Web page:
The Absolute Beginners Guide to Copywriting

| Marketing

absolute beginners guide copywritingThe art of writing for the web has innumerable forms. 

No matter what you are asked to write, you'll succeed if you focus on the 7 fundamentals of copywriting.

Follow us as we show you how to move your readers from the first message to the final response.

#1. Message

One common definition says the goal of marketing is to make an impression.  Copywriting uses words to make those impressions.

The question is: What impression do you want to make?

Copywriting begins with defining the message you want to communicate.  The more you know about your product, service or topic, the easier it will be to shape that knowledge for use with different formats, audiences or media.

One way to refine your message is to rank the Top Five Points you want to impart. 

As you craft your writing, incorporate the Top Five, with special emphasis on your primary thought.  If you get lost, return to the heart of your message.

#2. Format

Copywriters rarely choose the format their message must follow.  You must be flexible.

Formats can be as varied as:

  • Comic strips that need captions
  • PowerPoint presentations that require continuity between slides
  • “Talking” points for a speech or narration
  • Pithy slogans
  • Humorless, exact descriptions of boring tasks or gizmos
  • Schedules
  • Pamphlets or posters
  • Flirty, enticing copy that provokes an emotional response
  • Movie scripts
  • Ingredient lists

Verify the format before you begin your composition. 

A wise old man once said, “Through presumption comes nothing but strife.”

#3. Medium

The medium is usually determined before you create your copy.

You must know whether you’re writing copy for a:

  • Billboard
  • Brochure
  • Napkin
  • Visual presentation
  • Magazine advertisement
  • Annual report
  • Formal letter
  • Radio ad
  • Memo or
  • Book jacket.

Same message – entirely different applications of the art of copywriting.

Few things are as frustrating as creating a clever presentation … only to learn that it won’t translate into a different medium.

#4. Audience

Your pitch must vary, based on your audience.  

See what happens at a drive-thru burger joint when you say, “J’ai faim!!!”  That works in Paris, France.  But in Paris, Kentucky, they won’t know you’re saying “I’m hungry!”  

Same message.  Different audience. 

Communicate with readers using terms, styles and illustrations that will resonate with them.  Translate your writing into the language of your target audience. 

#5. Deadline

What changes faster than deadlines?  It’s that “tyranny of the urgent” thing.

All you can do is all you can do. 

Some people work best under pressure and can nail difficult projects at the last minute.  Some people can dive 36-feet into a pool of water 12-inches deep.  In my opinion, the difficulty and risks are similar.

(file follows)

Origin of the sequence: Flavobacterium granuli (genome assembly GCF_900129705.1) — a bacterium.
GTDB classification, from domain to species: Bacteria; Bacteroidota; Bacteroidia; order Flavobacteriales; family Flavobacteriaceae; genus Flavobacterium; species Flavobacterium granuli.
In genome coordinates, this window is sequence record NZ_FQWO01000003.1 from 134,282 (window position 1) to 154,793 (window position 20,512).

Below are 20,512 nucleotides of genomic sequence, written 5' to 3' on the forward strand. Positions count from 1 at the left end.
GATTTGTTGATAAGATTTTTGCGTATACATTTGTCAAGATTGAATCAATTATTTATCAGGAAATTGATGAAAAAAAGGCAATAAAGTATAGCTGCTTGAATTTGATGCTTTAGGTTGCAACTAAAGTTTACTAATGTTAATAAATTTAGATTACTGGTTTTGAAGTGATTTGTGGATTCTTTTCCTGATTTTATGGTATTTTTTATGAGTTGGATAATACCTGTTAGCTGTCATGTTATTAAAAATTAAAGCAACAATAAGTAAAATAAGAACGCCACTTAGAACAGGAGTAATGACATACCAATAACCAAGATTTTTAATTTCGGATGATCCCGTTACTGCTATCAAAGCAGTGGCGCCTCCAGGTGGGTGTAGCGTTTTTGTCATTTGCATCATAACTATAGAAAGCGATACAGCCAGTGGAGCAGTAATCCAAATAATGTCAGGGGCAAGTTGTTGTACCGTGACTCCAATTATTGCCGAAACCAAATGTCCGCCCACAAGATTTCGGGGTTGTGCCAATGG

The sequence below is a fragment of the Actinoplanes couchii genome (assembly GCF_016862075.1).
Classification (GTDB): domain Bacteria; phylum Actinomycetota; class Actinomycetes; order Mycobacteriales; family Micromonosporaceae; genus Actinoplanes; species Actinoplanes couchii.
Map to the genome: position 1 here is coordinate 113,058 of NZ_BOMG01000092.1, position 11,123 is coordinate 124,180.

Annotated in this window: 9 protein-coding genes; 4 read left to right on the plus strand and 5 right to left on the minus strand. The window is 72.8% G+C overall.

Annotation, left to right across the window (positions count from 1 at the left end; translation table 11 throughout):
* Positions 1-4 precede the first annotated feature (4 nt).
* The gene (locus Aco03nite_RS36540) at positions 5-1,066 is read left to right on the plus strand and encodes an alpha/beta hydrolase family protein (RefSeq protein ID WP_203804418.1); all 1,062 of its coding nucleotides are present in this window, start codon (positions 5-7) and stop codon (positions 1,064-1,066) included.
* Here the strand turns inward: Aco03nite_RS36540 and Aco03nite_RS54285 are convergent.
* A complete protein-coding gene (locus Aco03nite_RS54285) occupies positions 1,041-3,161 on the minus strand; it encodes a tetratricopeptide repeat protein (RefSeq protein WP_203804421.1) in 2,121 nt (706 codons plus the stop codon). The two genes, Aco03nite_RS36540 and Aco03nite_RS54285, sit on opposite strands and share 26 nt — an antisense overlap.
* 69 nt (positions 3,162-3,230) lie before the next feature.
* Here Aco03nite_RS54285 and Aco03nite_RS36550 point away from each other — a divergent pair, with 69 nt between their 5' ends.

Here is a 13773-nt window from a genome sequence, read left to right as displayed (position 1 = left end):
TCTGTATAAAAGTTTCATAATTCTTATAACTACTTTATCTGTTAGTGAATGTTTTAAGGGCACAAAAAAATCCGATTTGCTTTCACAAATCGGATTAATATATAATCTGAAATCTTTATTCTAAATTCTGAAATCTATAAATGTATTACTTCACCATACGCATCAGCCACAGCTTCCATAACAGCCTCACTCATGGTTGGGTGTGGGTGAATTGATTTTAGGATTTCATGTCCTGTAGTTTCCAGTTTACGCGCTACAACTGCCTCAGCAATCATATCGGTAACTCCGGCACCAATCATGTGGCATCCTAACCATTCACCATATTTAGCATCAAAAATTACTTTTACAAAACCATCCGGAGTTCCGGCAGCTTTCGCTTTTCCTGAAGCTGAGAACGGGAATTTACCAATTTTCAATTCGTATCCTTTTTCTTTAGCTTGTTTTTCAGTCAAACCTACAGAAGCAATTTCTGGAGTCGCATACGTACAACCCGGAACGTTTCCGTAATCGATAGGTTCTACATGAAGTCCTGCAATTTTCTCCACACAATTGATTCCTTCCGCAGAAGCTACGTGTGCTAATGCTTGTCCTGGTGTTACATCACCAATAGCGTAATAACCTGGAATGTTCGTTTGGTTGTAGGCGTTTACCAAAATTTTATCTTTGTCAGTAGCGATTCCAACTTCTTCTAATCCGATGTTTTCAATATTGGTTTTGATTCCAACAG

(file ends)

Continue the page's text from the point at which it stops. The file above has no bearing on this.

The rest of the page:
Dependable workers – those who hit deadlines – are valuable workers.

Learn when “deadlines” are suggestions, targets or immovable.

Allow yourself enough time to do your homework, follow these basic principles and produce the copy on time, even if there are unexpected delays.

#6. Call to Action

The call to action is the difference between any of the hundreds of pitches that bombard us each week and the few that cause us to respond.

In commercial advertising the call to action makes consumers say, “OK!  I’ll take it!”

An effective call to action causes someone to want YOUR slinky automobile (in order to be superior to all other forms of humanity).  You must, however, link YOUR brand to the emotion to buy YOUR car, not a similar car.

Ever watched a captivating TV commercial and moments later you have no idea who the sponsor was?  Blow the call to action and you blow the response. 

Make the call to action clear and concise.  Simple and easy.

The call to action makes the sale.

#7. Response Methods

Once your writing has turned readers into mush-minded zombies who live only to obey, you must tell them how to respond.

Common response methods:

  • Web addresses
  • Visit a location
  • Phone numbers
  • Sign up for an event
  • Ask for “specials”
  • Links to click
  • RSVP to an event

Purchases based on positive impressions of a product or service

Obscuring the response method kills sales, as with this fictitious radio copy: 

“That’s right!!  Schmidtlapp Chrysler is giving away free cars!  Call 1-800-7221976.  That’s 18007221976 or go online at schmidtlappchryslerautomotivegroupdotnet.  Act NOW!”

Billboards are the worst.  You see a giant pretty face … with the sponsor’s name or response method in weensy print … as you blast by at 70 mph.

The response method must be clear and simple to your audience or you’re wasting your words. 

The goal of virtually all copywriting is to achieve a response. 

Adhering to these basics will help you succeed in reaching that goal.


About the author

Steve is the founder of OSTraining. Originally from the UK, he now lives in Sarasota in the USA. Steve's work straddles the line between teaching and web development.